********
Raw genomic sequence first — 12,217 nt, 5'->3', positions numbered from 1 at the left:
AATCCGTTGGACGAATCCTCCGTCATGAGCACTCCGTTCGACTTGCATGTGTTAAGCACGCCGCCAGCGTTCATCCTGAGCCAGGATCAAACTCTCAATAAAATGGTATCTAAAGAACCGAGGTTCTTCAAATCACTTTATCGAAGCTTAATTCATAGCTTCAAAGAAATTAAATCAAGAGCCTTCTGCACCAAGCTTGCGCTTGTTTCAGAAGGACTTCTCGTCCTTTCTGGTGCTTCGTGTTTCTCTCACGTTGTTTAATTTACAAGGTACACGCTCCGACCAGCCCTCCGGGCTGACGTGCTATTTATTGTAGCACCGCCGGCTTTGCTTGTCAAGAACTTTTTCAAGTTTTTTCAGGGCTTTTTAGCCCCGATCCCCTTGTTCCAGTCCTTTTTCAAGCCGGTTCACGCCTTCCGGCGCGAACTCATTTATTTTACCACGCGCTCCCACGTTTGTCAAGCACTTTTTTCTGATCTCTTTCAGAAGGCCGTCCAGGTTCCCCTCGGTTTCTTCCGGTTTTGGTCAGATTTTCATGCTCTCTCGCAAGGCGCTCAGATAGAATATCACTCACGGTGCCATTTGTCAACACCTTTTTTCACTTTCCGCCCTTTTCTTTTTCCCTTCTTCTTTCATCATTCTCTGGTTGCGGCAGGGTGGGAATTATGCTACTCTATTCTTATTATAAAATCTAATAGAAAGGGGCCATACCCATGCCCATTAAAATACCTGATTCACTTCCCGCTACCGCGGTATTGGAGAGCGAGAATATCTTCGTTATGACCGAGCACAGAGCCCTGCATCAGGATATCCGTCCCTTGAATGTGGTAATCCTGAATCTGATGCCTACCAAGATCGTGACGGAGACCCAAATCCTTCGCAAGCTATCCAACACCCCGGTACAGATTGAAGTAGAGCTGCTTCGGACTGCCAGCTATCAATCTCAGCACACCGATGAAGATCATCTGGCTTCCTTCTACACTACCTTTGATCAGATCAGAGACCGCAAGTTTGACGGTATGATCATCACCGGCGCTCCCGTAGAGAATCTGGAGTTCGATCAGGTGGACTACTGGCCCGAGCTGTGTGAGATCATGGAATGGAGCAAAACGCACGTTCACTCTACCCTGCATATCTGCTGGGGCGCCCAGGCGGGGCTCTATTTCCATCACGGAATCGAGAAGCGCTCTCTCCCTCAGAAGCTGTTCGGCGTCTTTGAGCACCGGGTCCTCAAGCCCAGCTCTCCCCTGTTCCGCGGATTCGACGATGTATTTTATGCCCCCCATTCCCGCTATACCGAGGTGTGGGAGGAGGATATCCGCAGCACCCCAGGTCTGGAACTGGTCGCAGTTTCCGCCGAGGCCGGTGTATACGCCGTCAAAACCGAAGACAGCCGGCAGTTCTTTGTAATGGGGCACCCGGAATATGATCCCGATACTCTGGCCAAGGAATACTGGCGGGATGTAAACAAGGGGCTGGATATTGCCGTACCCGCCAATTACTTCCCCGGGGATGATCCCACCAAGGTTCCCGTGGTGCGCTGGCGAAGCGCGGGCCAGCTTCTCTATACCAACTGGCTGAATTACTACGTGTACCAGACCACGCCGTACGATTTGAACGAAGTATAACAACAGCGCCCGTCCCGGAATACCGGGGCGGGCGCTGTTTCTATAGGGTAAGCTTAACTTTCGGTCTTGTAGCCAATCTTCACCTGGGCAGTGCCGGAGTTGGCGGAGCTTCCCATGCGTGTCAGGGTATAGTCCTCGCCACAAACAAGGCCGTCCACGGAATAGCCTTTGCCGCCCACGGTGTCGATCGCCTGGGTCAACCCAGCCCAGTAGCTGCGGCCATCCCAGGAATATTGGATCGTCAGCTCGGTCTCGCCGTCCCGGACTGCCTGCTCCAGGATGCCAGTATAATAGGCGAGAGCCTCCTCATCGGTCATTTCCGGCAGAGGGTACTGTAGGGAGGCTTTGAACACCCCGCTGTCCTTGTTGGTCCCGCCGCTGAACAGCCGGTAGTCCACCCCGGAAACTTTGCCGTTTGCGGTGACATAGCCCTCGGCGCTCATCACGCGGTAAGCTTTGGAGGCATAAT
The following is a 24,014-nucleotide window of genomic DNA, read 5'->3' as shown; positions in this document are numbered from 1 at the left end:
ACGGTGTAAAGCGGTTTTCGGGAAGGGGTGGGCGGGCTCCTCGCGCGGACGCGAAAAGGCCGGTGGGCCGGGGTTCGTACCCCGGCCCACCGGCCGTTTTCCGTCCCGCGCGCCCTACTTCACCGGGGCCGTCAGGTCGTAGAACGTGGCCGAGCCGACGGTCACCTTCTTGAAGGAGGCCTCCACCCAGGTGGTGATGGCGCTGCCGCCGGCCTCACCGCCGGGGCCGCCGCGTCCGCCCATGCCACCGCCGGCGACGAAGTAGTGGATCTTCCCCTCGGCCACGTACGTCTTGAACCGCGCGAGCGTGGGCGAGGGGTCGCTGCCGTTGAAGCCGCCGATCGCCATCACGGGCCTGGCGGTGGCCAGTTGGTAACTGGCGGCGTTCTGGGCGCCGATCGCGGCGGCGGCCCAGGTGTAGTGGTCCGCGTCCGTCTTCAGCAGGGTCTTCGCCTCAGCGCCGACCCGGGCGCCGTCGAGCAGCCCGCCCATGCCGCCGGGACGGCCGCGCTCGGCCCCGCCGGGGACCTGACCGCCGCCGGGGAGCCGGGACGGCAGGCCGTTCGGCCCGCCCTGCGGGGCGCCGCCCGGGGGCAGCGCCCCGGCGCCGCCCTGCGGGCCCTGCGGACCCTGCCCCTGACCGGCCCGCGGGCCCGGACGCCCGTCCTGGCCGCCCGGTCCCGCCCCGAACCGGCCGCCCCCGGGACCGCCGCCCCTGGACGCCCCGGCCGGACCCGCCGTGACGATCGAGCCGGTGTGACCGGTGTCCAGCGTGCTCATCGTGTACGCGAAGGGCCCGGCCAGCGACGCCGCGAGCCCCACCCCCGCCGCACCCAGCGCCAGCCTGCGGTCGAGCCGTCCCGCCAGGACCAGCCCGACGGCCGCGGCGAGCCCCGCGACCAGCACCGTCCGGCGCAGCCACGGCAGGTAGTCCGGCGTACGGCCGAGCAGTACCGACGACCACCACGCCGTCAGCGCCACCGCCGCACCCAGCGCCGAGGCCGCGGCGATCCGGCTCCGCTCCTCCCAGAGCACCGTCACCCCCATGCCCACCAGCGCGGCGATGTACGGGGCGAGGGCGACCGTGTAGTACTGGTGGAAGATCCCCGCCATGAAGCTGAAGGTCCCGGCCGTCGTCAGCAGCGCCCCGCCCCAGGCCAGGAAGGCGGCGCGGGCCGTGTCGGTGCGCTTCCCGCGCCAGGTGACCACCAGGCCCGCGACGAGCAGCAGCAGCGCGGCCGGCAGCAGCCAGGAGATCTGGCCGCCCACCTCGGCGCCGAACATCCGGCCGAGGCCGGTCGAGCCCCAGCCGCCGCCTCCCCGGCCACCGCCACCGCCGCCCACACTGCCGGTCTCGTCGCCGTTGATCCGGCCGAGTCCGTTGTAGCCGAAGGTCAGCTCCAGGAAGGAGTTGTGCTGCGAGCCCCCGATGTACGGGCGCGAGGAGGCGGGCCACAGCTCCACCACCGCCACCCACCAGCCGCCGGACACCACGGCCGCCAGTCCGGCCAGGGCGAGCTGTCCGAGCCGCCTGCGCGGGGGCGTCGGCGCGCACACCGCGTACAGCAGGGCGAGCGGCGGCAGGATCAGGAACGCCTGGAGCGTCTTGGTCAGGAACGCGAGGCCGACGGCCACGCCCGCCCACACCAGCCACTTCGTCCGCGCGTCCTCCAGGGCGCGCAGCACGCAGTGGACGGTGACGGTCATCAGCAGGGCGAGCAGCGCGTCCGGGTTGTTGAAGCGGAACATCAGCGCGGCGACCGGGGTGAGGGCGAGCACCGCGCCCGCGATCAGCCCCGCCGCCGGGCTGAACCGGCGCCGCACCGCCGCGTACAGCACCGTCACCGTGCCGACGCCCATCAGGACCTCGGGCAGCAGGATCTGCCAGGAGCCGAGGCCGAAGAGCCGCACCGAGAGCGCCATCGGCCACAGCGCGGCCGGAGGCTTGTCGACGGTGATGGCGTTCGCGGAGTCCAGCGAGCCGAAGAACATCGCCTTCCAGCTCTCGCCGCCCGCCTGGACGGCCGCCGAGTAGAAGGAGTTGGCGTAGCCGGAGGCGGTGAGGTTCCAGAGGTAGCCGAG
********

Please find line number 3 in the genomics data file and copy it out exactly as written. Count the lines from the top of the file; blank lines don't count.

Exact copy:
The following is a 24,014-nucleotide window of genomic DNA, read 5'->3' as shown; positions in this document are numbered from 1 at the left end: